Why Facebook Messenger matters for B2B marketers

Mary Meeker’s latest report highlighted the rise of messenger app usage (and the Facebook gap). This slide was particularly telling:

2016 Internet Trends slide 104

Notice the results: a 20x increase in messages received by Hyatt. This is significant, and important. People are extremely comfortable using Facebook Messenger to engage with companies. A few other items to notice:

  • Hyatt only started offering this in November last year ie it is only 6 months ago – and thus a very new trend
  • The response was rapid ie within a month – it wasn’t a slow build

You may be tempted to dismiss the finding, especially if you aren’t in the hotel business. I’ve had two customers do that this past week. They (understandably) say:

‘But we’re not a hotel chain, we’re a B2B technology company – IT Managers and CIOs don’t want to interact with us via Facebook Messenger’

This is limited thinking. And dangerous. You can be sure that IT Managers and CIOs are interacting with Hyatt via Facebook Messenger, so why wouldn’t they want to interact with other (perhaps all) companies in the same way?

It’s not just the *young kids* who are using Messenger (although it may well be the majority at the moment). Everyone (and I mean everyone) is getting familiar with Facebook[1] in Western societies[2]. You need to be interacting with your prospects in the manner they find most comfortable.

An additional consideration: currently Facebook Messenger interaction is associated as being part of Customer Service. Prospects often prefer talking to customer service because the think they’ll get answers, as opposed to marketing guff (from marketers) and sales pressure (from ‘business development managers’). This won’t last long once marketing departments jump on the messenger trend.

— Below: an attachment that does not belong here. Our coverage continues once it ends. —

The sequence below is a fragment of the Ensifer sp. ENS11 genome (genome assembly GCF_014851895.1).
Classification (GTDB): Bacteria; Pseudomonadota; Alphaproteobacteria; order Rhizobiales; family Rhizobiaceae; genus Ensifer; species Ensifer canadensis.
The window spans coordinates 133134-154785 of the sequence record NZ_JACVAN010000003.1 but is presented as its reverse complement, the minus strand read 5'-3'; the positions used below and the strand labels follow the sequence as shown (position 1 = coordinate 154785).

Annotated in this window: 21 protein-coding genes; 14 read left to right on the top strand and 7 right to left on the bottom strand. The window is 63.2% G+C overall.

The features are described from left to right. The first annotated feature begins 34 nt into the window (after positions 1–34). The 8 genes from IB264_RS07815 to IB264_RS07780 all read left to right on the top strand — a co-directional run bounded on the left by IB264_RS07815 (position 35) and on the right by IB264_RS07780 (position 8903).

As ebook fatigue sets in and prospects no longer want to fill in forms on landing pages, the shift to chat options, particularly messenger channels that have identity[3] built in, will be rapid. Many will be taken by surprise, especially if they miss the opportunity.

Now’s the time to take advantage of the shift.


[1] Note that there is a big difference between Facebook user demographics and Facebook Messenger demographics, but finding reliable data to compare them is difficult. For the purposes of this post I’m possibly conflating them too much – so keep that in mind.

[2] In non-western locations, obviously you’d need to embrace the platforms that are prevalent there. This is especially important for multinationals who service multiple cultures eg country needs to have it’s own clear understanding of the best communication channels.

[3] The days of having to fill in chat popups with lots of identity stuff before you can even interact are fast disappearing. If you don’t have identity easily integrated you’re adding a hurdle to interaction.

Website engagement and Google rankings

Thought provoking article by Larry Kim about how Google may (or may not) use web site dwell time as an indirect ranking signal.

Summary: there’s some correlation items, and personal viewpoints added, but nothing is concrete. That’s not to say it isn’t actionable – just thinking about how to improve your site engagement, and then implementing improvements, can only be a good thing.

As is often the case with well written articles, the comments have further gems. Consider for example the concerns raised by Mark Traphagen and then Larry’s response. Both really useful.

The Facebook Gap

Mary Meeker’s Internet Trends Report is always fascinating reading/viewing. There’s tons to go through, but here’s 3 quick notes about Facebook.

1. The Gap

The Facebook logo has to be on the left because the dot is right at the end of the axis. Facebook owns Instagram (as you know) and thus the gap between Facebook dominance and anything else is massive.

2016 Internet Trends slide 73

(As Ben Thompson noted Facebook is doomed. Yep.)

2. The Gap again

It’s a Snapchat and Facebook world:

2016 Internet Trends slide 90

3. The Opportunity of the Gap

Lest you think that Facebook is just for those youngens… here’s a look at how businesses are incorporating Facebook into their communication channels:

2016 Internet Trends slide 104